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http://assets-s3.rollingstone.com/assets/images/album_review/c5cd430cfa7ecc72fbb2f0352b7fdca9b273ed55.jpeg The Battle Of Los Angeles

Rage Against the Machine

The Battle Of Los Angeles

EPC
Rolling Stone: star rating
Community: star rating
5 4 0
November 11, 1999

Have you ever tried writing your own Rage Against the Machine song? It's easy. Just grab a religious pamphlet off the street. Replace the word God with killing, Jesus or Christ with a political prisoner like Mumia Abu-Jamal or Leonard Peltier, and scripture citations with swear words. Lines from a recently distributed tract — "Jesus came to the earth to take the penalty for our sins" and "all our evil has cut us off from God 'for the wages of sin are death' (Romans 6:23)" — become, "Peltier came to the earth/To take the penalty for our sins on himself./All our evil has cut us off from the killing/For the wages of sin are death, shit."

The reason this works is because Rage Against the Machine are pushing an agenda as strong as any religion's, and its argument hinges on a specific rhetorical style. The Battle of Los Angeles offers no change lyrically from Rage's two previous albums: There are no love songs, just abused altar boys; no cries of alienation, just calls to arms for peasant Mexican rebels. The fact that music about events so removed from the lives of most American teens (even by analogy) has become immensely successful speaks to Rage's preaching style: They come armed not with a sword but with a microphone, the strength of which they, like good insurgents, understand, as they rap about "the weapon of sound above ground" on Los Angeles' first single, "Guerrilla Radio."

The band's power on its past two albums has come from the combination of Tom Morello's guitars — as riffy as Southern rock, as dirty as grunge, as insistent as hip-hop scratching — and Zack de la Rocha's fire-and-brimstone rapping. But most of the time they haven't gotten the mix right. They've let the message overpower the music, and, more egregiously, they've lifted the surface elements of hip-hop, funk and rock but overlooked the foundation: the beat, a tight rhythm section. Except for the rare chorus, Rage were leading a revival camp meeting with the lights on, singing the gospel without a choir. But on The Battle of Los Angeles, for the most part, they get it right.

Sonically, The Battle of Los Angeles is to rap metal what Public Enemy's It Takes a Nation of Millions . . . was to hip-hop: It brings the noise, with Morello's guitar the equivalent of Terminator X's turntables. Instead of taking a solo in "Mic Check," the guitar is a helicopter, then it's a turntable, then it's a falling bomb. And de la Rocha's voice croaks like a dance-hall rapper, whispers like a comrade in the bunker and lets the spittle fly like an overexcited MC with a speech impediment.

The record starts off with the explosion that Rage Against the Machine have always wanted to drop: The first three songs ("Testify," "Guerrilla Radio," "Calm Like a Bomb") are near-perfect fusions of spit and fury. Hell, "Guerrilla Radio" even has a harmonica solo you can bang your head to. This is adrenaline-pumping rock & roll first, political agenda second. Only when de la Rocha wants to be heard most, and the music mutes so that it becomes simply accompaniment for spoken word, does the album falter, as on "War Within a Breath," which sounds like a U2 parody.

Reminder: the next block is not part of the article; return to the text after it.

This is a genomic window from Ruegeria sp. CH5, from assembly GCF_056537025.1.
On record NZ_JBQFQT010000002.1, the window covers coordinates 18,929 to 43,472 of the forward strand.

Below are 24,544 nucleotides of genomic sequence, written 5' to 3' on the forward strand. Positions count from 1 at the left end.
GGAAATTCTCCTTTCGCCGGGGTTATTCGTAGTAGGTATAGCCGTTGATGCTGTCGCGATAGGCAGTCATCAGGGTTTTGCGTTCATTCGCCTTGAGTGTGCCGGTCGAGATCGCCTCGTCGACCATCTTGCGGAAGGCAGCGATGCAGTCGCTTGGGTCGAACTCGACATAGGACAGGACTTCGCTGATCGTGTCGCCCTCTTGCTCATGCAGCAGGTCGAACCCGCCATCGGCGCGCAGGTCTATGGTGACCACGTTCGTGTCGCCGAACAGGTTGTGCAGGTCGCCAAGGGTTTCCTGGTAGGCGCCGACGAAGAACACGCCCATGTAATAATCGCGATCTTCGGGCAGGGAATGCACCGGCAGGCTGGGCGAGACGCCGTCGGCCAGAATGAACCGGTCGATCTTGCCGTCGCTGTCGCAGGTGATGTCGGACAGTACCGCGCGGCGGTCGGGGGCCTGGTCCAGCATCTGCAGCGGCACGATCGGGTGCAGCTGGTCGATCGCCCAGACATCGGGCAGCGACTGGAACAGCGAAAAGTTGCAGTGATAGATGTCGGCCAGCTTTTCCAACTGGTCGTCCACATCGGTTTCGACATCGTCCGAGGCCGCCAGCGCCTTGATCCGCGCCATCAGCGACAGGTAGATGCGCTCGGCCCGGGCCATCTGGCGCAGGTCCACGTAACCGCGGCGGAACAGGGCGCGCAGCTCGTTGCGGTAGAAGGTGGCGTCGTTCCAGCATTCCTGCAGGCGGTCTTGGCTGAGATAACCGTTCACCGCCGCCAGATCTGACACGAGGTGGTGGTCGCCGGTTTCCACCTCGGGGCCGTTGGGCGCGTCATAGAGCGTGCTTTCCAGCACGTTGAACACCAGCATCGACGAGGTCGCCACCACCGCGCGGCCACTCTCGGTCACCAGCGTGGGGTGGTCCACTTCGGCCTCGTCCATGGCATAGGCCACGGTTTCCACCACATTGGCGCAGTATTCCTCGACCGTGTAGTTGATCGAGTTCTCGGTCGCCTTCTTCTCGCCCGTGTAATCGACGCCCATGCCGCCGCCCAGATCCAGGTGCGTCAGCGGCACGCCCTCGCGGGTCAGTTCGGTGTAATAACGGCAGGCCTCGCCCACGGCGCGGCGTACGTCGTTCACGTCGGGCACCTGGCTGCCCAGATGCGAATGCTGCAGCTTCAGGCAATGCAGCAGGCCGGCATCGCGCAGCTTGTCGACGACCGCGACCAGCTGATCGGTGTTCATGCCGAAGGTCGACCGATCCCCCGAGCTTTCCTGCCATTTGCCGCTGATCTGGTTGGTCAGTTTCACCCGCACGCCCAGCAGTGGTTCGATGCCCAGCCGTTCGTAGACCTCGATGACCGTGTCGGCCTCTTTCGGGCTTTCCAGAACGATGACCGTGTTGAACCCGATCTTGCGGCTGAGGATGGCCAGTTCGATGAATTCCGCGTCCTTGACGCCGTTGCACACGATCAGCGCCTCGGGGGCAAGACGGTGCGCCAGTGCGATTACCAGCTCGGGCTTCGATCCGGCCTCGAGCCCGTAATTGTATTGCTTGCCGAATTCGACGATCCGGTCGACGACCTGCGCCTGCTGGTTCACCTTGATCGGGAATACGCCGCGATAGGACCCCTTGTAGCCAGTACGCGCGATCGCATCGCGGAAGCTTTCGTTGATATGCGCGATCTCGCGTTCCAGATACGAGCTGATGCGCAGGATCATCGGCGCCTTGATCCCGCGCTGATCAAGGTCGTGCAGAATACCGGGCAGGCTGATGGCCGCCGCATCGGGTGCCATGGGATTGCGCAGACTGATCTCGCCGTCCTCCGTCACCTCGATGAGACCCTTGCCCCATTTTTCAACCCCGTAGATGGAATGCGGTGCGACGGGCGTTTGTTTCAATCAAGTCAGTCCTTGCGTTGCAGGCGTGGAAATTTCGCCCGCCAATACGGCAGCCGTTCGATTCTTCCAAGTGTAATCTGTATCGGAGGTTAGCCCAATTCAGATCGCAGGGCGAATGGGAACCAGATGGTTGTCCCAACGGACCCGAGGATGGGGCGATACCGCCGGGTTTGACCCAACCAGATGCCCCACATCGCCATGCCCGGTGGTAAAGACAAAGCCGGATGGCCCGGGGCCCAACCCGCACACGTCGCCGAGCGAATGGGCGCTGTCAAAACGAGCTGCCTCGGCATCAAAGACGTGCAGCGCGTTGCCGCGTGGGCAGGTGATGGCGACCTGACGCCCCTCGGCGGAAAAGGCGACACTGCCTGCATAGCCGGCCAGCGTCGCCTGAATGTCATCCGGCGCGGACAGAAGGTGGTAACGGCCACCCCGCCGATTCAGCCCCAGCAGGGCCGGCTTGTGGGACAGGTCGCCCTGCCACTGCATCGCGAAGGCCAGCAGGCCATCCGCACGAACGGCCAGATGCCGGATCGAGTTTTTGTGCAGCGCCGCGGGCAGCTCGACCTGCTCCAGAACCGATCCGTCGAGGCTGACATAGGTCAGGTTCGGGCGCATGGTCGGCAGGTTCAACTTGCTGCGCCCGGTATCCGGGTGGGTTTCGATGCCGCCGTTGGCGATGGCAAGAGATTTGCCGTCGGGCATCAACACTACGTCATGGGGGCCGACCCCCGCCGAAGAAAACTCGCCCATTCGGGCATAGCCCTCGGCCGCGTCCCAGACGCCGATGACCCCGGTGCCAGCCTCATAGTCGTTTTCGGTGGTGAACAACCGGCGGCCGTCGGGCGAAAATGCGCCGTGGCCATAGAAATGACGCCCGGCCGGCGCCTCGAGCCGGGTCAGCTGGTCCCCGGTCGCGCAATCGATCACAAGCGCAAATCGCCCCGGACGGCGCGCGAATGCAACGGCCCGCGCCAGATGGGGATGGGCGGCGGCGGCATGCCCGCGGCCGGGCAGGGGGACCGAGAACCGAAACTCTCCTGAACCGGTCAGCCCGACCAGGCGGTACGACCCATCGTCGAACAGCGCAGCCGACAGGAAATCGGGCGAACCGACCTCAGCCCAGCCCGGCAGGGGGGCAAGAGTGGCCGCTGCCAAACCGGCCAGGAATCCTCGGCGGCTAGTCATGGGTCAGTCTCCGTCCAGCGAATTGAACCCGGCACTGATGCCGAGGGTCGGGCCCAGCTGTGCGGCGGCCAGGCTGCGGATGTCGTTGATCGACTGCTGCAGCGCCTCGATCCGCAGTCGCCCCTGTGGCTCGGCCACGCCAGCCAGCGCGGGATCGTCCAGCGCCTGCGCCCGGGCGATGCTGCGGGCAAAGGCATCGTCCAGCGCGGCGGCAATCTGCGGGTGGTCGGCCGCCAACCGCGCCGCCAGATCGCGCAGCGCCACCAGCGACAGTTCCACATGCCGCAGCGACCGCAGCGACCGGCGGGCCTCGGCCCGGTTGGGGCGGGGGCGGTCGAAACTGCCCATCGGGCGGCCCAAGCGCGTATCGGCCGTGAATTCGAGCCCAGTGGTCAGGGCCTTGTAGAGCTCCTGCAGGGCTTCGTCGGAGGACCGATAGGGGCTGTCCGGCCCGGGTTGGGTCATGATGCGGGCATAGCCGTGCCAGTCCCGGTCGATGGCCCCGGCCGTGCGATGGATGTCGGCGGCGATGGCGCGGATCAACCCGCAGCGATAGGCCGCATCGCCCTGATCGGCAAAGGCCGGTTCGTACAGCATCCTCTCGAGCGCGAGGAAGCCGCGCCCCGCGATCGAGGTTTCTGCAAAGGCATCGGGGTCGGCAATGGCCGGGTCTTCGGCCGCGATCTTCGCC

George Harrison's "My Sweet Lord" became the only Hare Krishna song to hit Number One, because it was so sweet and lulling that you could sing along without really thinking about the words. Rage Against the Machine show they're onto this technique with the new album's first song, "Testify," in which de la Rocha sings about the passionless delivery of the news making the chaos of the world seem "bloodless." In the exact opposite way, Rage make everything seem bloody and on the brink of cataclysm — where you see three nickels and a quarter in the paper cup of a homeless man begging for change, Rage see a revolution. But this time around, you don't have to understand everything on de la Rocha's cut-and-paste laundry list of political wrongdoing; just feel the crunch of the rhythm section, heed the machine-gun guitar attack, and catch a couple of random phrases — "I'm empty, please fill me . . . killing . . . I need you . . . now testify" — and the song works, whether it's about the news or the nooky.

Rather than illuminate a political injustice with narrative (a la Dylan's "Hurricane"), de la Rocha opts to incite with fiery slogans of agitprop. "All hell can't stop us now" is the conclusion of "Guerrilla Radio"; "My panther, my brother/We are at war until you're free" is the refrain of "Voice of the Voiceless," a song about Mumia Abu-Jamal, a former Black Panther on death row in Philadelphia for a cop murder he says he didn't commit. Though some may find the lyrics naive and over the top, fans do take them to heart — though not always in context, as can be attested by anyone who saw the marauding teens chanting, "I won't do what you tell me" as they lit a match to Woodstock '99. Rage Against the Machine may never ignite the youth war they want to see. But at last, with The Battle of Los Angeles, they've managed to win a war within — one in which the band's notoriously feuding members have come together to produce a sound that's not quite louder than a bomb but that's definitely as loud as Led Zeppelin II.

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